REAQUA’s largest solar diesel hybrid pumping system is set to be installed on a cotton farm in central NSW. It will be the largest setup of its kind in Australia.
For cotton farmer Jon Elder, a fourth-generation farmer who owns and runs the property alongside his family, this signifies a huge step in the right direction for the future of cotton.
“Water is the most limiting factor of everything we do here, it really sets out the limit of what we can achieve here each year” Jon explained.
“Implementing this solar diesel hybrid system will become a very big step change for the cotton industry as it moves towards a more sustainable future.”
A stationary diesel engine that consumed up to 70 litres per hour (375,000 litres per year) will be replaced with an electric motor that will power a 500kW solar array.
A diesel generator will also be installed, and an automated control panel will seamlessly blend generator power with the available solar power enabling the pump to run at night or on overcast days.
Ben Lee, the Managing Director of ReAqua who has been overseeing the project since the first consultation says that this solar diesel hybrid pumping system is not only beneficial for the cotton industry, but for any large-scale irrigation industry.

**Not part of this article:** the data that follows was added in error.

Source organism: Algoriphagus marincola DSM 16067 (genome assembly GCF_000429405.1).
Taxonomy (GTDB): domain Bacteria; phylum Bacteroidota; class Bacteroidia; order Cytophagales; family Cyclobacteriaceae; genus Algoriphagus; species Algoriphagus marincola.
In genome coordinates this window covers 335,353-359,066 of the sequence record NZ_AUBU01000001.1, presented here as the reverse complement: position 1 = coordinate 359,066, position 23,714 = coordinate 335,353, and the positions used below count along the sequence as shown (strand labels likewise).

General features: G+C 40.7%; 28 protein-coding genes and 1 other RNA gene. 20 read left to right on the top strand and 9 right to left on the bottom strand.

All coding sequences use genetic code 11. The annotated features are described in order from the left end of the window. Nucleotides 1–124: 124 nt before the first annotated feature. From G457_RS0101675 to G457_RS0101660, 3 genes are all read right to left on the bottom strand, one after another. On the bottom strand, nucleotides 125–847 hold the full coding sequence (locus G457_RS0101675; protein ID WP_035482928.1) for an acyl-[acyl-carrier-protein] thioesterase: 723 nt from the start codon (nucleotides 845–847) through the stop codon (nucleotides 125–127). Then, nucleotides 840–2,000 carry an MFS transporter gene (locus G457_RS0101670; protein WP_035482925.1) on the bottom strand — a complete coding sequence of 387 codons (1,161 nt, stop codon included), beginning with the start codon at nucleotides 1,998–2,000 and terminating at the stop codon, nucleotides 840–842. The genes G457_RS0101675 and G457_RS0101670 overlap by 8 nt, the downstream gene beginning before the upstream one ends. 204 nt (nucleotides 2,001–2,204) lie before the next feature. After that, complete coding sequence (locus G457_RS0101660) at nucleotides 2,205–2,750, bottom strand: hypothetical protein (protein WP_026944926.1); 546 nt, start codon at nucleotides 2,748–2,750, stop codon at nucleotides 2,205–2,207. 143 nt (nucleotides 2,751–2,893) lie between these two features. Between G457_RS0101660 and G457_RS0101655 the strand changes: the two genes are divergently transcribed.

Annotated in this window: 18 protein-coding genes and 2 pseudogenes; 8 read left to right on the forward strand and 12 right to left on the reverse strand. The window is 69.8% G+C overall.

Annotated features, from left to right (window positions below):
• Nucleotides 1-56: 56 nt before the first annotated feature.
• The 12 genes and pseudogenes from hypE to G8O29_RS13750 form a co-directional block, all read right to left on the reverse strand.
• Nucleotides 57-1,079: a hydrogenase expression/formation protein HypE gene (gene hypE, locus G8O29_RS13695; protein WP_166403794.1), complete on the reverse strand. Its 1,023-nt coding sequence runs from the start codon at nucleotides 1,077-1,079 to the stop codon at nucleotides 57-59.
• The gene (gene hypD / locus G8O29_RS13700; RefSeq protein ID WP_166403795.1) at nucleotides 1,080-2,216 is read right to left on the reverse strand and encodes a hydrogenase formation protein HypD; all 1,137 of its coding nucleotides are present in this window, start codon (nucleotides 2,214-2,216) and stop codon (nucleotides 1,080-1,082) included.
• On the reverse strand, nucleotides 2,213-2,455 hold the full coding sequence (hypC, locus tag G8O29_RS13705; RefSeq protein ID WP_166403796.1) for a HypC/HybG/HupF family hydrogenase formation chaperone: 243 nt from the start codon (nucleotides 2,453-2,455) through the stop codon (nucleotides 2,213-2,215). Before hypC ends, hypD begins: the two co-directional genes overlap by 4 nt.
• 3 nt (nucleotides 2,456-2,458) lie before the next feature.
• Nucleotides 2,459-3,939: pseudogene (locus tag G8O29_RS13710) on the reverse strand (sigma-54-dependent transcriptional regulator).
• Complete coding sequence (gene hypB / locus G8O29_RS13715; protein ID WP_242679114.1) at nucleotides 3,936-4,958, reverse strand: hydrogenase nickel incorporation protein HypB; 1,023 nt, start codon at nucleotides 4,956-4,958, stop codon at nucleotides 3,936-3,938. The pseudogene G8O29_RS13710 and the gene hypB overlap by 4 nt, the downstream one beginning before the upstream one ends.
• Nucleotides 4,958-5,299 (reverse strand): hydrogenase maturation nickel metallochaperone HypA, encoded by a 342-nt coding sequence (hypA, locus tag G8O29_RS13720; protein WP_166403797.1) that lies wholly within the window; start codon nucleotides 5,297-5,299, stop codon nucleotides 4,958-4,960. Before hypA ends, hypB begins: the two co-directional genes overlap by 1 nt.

“Our solar irrigation systems are all about reducing farmers’ energy costs which – for an irrigation farmer – is one of their highest input costs” Ben said.
The benefits for Jon with the installation of this hybrid pumping system will attract an annual income of LGC’s and a delivery payback of less than 5 years. But the most significant impact will be the reduction of diesel costs by 50% per year.
“Since we’ve been farming cotton here twenty years ago, we grow the same amount of cotton with 30% less water and we use 90% less pesticides.”
“This reduction in our diesel costs is the next big change for us and for all cotton farmers. Whilst this hybrid system may be the biggest in the country at the moment, the really exciting thing is that I don’t think we’ll hold that record for very long.”